Line of Duty Death Survivors: What Do They Need to Cope With Their Grief?

by Peggy Sweeney

Let us not forget the brave men and women who sacrificed their lives doing their duty to protect and serve. We remember law enforcement and correctional officers, firefighters, and emergency medical personnel.

Most people half-heartedly acknowledge or completely ignore the news item while searching for more significant information relating to their personal lives; a baseball score, stock market figures, want ads, or horoscopes.

Civilians cannot relate to this type of tragedy nor can they comprehend the depth of grief and gut-wrenching pain that every member of the department is feeling as a result of this tragic death. Their lives will not be changed by this tragedy. Unfortunately, this is not true for the family and co-workers of this fallen hero. Life as they knew it will never be the same again. Continue reading

A Quiet Moment, God Is In Control

by Chaplin Kathy B. Thibodaux

“God is in control.” This is such a simple statement, yet one that exhibits a deepening faith, which requires that I trust in the Lord with all my heart for every situation and circumstance. God has a master plan, a higher goal and a special purpose for my life.

His ways and thoughts are not my ways and thoughts. I may even fail to comprehend the path that I am following; but I must not lean on my own understanding. In all ways, I am to acknowledge Him for He is God, the Creator. He knew me before I was formed inside the very womb of my mother. He knows my thoughts before I ever speak a word. Nothing I do is hidden from His eyes.

God is my King, the King of Kings and the Lord of Lords. He is my Rock of Refuge in times of trouble, my Haven of rest, the Balm of Gilead, the Healer of my Hurts, my Place of sanctuary and my Kinsmen- Redeemer. God will make my paths straight with His wisdom. He will show me the course to navigate for my journey. With His strength and mercy, He will guide and direct. Continue reading

SUICIDE: The Mental Cost of Being a Firefighter

by Peggy Sweeney

“Training them to deal with trauma, stress, and grief is no less important than training them to be safe on the fire ground.”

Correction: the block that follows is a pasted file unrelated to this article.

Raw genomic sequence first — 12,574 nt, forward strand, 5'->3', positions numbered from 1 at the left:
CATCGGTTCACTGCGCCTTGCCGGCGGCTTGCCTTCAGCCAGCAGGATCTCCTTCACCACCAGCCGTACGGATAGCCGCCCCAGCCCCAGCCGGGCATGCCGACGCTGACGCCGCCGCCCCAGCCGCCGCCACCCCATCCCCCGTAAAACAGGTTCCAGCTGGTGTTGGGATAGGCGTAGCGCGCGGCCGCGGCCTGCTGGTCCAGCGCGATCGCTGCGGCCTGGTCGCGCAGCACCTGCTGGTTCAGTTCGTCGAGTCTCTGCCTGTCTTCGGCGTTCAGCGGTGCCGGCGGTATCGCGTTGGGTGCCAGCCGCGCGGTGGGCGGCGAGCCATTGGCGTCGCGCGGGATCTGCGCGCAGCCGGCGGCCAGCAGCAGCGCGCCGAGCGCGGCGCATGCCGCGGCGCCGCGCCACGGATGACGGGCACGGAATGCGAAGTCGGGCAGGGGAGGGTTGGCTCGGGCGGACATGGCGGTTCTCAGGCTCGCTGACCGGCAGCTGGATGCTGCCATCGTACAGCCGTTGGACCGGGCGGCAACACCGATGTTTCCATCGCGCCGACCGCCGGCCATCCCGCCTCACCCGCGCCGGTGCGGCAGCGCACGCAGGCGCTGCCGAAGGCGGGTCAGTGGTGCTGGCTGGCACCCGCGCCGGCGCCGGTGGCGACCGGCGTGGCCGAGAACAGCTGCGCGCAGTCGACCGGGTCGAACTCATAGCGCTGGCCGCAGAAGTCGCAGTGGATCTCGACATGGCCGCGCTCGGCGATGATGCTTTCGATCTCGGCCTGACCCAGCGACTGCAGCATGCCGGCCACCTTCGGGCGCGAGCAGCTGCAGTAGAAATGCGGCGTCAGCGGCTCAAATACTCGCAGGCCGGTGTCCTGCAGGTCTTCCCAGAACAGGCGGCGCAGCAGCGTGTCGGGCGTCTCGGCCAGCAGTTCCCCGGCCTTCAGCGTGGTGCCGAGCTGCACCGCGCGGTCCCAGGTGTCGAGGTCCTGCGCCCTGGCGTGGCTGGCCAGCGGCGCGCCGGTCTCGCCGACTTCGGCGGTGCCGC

Suicide is a major, preventable public health problem. According to the Centers for Disease Control (CDC), in 2010 it was the 10th leading cause of death in the United States, accounting for 38,364 deaths.  One of the major risk factors for suicide is depression, or a substance-abuse disorder — often in combination with other mental disorders. More than 90 percent of people who die by suicide have these risk factors. (Moscicki, 2001) Continue reading

Slow Death of a Firefighter

by Timothy O. Casey
Firefighter/Paramedic (deceased)

As a firefighter/paramedic for more than 30 years, I can safely say I have pretty much seen it all. I have seen death in every incarnation, and life as well. We on the front lines are not invited politely to join in the fray of life; no, we are thrust into chaos on a daily basis, it’s our job.

It is, to say the least, an unusual profession. No two days are alike, and no two emergencies are alike. The environment is rarely predictable and the events and people even more unpredictable. Yet we go.

Who takes care of us? Our families? They try, I know mine did. But the average or normal person cannot share our experience, they can’t imagine what we do or see.

I know that many days I felt like a human garbage collector, picking up the waste of society. People, although fascinated with the gruesome, macabre, or terrifying, only see it from a distance. We hold it in our hands and get it on the soles of our boots. Continue reading